NORML's Weekly News Bulletin - October 30, 2008

NORML's Weekly News Bulletin - October 30, 2008
Posted by CN Staff on October 30, 2008 at 10:03:08 PT
Weekly Press Release
Source: NORML
 Voters In California, Massachusetts, And Michigan To Decide Marijuana Policy On Election Day Numerous Towns And Municipalities To Vote On Local Reform Measures October 30, 2008 - Washington, DCWashington, DC: Voters in three states - California, Massachusetts, and Michigan - will decide on ballot initiatives Tuesday that seek to liberalize marijuana law enforcement policies.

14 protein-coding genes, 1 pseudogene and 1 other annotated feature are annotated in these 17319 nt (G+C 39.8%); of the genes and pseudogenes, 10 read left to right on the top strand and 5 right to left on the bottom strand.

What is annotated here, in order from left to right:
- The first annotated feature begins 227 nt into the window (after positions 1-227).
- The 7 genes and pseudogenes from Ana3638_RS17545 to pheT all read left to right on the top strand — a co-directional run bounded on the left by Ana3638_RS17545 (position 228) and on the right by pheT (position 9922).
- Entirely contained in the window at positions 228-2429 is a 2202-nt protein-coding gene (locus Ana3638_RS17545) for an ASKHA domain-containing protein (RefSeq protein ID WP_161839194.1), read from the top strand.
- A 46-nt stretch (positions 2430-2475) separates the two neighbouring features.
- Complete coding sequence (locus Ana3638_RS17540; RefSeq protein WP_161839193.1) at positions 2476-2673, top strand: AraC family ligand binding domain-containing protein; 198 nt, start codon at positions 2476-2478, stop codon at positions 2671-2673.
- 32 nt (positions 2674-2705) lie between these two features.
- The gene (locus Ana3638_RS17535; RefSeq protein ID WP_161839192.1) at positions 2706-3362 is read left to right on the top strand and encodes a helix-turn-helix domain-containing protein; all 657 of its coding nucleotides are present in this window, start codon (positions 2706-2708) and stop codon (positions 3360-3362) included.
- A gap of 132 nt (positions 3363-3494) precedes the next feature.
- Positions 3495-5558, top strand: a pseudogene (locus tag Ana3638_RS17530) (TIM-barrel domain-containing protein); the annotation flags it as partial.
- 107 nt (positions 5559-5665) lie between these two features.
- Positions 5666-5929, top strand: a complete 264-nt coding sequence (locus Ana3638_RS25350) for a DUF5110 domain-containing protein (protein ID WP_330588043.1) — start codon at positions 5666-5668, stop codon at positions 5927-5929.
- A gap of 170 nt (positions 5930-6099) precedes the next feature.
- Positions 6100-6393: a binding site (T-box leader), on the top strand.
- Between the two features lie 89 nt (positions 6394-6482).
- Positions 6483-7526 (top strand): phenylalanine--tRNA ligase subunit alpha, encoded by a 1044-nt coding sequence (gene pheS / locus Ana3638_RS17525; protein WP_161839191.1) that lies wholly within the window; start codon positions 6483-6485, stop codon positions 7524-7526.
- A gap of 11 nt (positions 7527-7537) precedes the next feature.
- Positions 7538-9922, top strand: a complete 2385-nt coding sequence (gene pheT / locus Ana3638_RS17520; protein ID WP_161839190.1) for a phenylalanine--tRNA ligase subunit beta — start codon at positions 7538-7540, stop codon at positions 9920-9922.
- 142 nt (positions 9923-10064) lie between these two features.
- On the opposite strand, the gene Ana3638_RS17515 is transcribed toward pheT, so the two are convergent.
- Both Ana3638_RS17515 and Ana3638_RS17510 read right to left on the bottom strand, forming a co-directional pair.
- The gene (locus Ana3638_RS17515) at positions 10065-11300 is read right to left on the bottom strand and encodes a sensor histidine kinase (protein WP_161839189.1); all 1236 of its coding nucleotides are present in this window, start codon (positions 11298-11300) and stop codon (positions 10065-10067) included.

In California, voters will decide on PROPOSITION 5, the Nonviolent Offender Rehabilitation Act. Sponsored by the Drug Policy Alliance, Prop. 5 would expand the diversion of non-violent offenders to drug treatment and increase funding for state-sponsored rehabilitation programs. The proposal would also reduce minor marijuana possession penalties from a misdemeanor (punishable by a $100 criminal fine with a criminal record) to a non-criminal infraction (punishable by a $100 civil fine with no criminal record).The California Democratic Party, the California Society of Addiction Medicine, the California League of Women Voters, the California Academy of Family Physicians, and California NORML have each endorsed Proposition 5. Opposition to the measure is being sponsored primary by the California prison guards union and the state Beer and Beverage Distributors.In Massachusetts, voters will decide on QUESTION 2. Sponsored by the Committee for Sensible Marijuana Policy, Question 2 would replace criminal penalties for the possession of up to one ounce of marijuana with a civil fine of no more than $100. If approved, Massachusetts would become the first state to enact the decriminalization of marijuana since Nevada's legislature did so in 2001, and the first to do so by voter initiative.Twelve states have enacted similar decriminalization measures since 1973.According to a Channel 7 News/Suffolk University poll released last week, 54 percent of registered voters support the measure. Since September, a coalition consisting of the state's 11 district attorneys, along with numerous politicians and members of law enforcement, have campaigned vociferously against Question 2, falsely claiming that the measure will "help dealers bring more drugs into [Massachusetts'] neighborhoods," endanger workplace safety, sharply increase traffic fatalities, and "tell kids it's okay to abuse marijuana." The American Civil Liberties Union (ACLU), the Greater Boston Civil Rights Coalition, and the Massachusetts chapter of NORML (MassCann) support Question 2.In Michigan, voters will decide on PROPOSITION 1, the Michigan Medical Marihuana Act. Sponsored by the Michigan Coalition for Compassionate Care, Prop. 1 would amend state law to allow authorized patients to use cannabis therapeutically under a doctor's supervision. According to a September poll by the Michigan Resource Group, 67 percent of voters say they will decide in favor of the measure.In October, both US Drug Czar John Walters and Deputy Drug Czar Scott Burns traveled to Michigan to speak out against Prop. 1. Since 2004, five Michigan cities - Ann Arbor, Detroit, Ferndale, Flint, and Traverse City - have each enacted municipal initiatives endorsing the medical use of marijuana.If enacted by the voters, Michigan will become the thirteenth state since 1996 to authorize the legal use of medical cannabis, and the ninth state to do so by voter initiative.Voters will also decide on Election Day on several local ballot initiatives regarding marijuana policy. Fayetteville, Arkansas voters will decide on a municipal measure to direct law enforcement to make activities related to the investigation and prosecution of adults who possess up to one ounce of cannabis their lowest priority. Voters approved a similar 'deprioritization' measure in Eureka Springs, Arkansas in 2006. Under state law, marijuana possession is a misdemeanor offense punishable by a $1,000 fine and up to one year in jail.In Hawaii, Big Island voters will decide on a similar countywide initiative that seeks to make activities related to the investigation and arrest of adults who possess up to 24 ounces of cannabis and/or 24 plants their lowest priority.Passage of the measure would also forbid the County Council from accepting government funding to promote federal marijuana eradication efforts on the Big Island.Under state law, minor marijuana possession is a misdemeanor offense punishable by a $1,000 fine and 30 days in jail. However, marijuana cultivation is a felony offense in Hawaii punishable by a $10,000 fine and up to five years in jail.Over the past decade, grassroots activists in numerous towns and municipalities - including Seattle, Washington; Columbia, Missouri; Santa Cruz, Oakland, San Francisco, and Santa Barbara, California; Missoula, Montana; and Denver, Colorado - have successfully campaigned for local ordinances making the enforcement of pot possession laws their city's lowest law enforcement priority.In California, Berkeley voters will decide on Measure JJ, which seeks to eliminate local limits on the quantity of medicinal cannabis that may be possessed by patients, and liberalizes municipal zoning guidelines for patient dispensaries. Voters initially voted on the measure in 2004, but the results were nullified.Finally, in Massachusetts voters in 15 separate municipalities will decide on non-binding public policy questions regarding the physician-supervised use of medicinal cannabis. Since 2000, voters in over 125 towns representing one-third of the Commonwealth have voted overwhelmingly in favor of marijuana reform.For more information, please contact Allen St. Pierre, NORML Executive Director, at (202) 483-5500, or Paul Armentano, NORML Deputy Director.DL: NORML Foundation (DC)Published: October 30, 2008Copyright: 2008 NORML Contact: norml Website: NORML Archives